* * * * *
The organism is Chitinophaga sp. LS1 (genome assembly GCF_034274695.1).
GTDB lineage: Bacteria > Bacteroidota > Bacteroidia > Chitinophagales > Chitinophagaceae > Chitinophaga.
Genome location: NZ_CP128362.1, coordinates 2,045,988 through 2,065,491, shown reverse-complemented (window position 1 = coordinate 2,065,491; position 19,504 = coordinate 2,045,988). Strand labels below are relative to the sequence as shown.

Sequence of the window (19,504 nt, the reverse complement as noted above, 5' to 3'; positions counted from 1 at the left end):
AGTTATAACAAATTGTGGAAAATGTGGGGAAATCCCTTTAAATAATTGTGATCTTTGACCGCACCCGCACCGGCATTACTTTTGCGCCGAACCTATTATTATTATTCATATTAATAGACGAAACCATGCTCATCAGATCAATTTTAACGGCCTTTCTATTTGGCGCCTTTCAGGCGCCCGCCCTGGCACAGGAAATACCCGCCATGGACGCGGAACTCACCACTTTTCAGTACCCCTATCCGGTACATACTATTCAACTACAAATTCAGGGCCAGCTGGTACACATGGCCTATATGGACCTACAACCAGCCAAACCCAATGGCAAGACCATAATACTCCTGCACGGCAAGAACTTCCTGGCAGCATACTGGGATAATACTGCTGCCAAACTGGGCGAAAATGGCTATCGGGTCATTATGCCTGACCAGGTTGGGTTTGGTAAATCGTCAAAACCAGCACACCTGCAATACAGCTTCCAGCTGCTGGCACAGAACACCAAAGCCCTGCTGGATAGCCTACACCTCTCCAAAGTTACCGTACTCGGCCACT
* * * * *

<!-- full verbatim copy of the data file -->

The organism is Chitinophaga sp. LS1 (genome assembly GCF_034274695.1).
GTDB lineage: Bacteria > Bacteroidota > Bacteroidia > Chitinophagales > Chitinophagaceae > Chitinophaga.
Genome location: NZ_CP128362.1, coordinates 2,045,988 through 2,065,491, shown reverse-complemented (window position 1 = coordinate 2,065,491; position 19,504 = coordinate 2,045,988). Strand labels below are relative to the sequence as shown.

Sequence of the window (19,504 nt, the reverse complement as noted above, 5' to 3'; positions counted from 1 at the left end):
AGTTATAACAAATTGTGGAAAATGTGGGGAAATCCCTTTAAATAATTGTGATCTTTGACCGCACCCGCACCGGCATTACTTTTGCGCCGAACCTATTATTATTATTCATATTAATAGACGAAACCATGCTCATCAGATCAATTTTAACGGCCTTTCTATTTGGCGCCTTTCAGGCGCCCGCCCTGGCACAGGAAATACCCGCCATGGACGCGGAACTCACCACTTTTCAGTACCCCTATCCGGTACATACTATTCAACTACAAATTCAGGGCCAGCTGGTACACATGGCCTATATGGACCTACAACCAGCCAAACCCAATGGCAAGACCATAATACTCCTGCACGGCAAGAACTTCCTGGCAGCATACTGGGATAATACTGCTGCCAAACTGGGCGAAAATGGCTATCGGGTCATTATGCCTGACCAGGTTGGGTTTGGTAAATCGTCAAAACCAGCACACCTGCAATACAGCTTCCAGCTGCTGGCACAGAACACCAAAGCCCTGCTGGATAGCCTACACCTCTCCAAAGTTACCGTACTCGGCCACT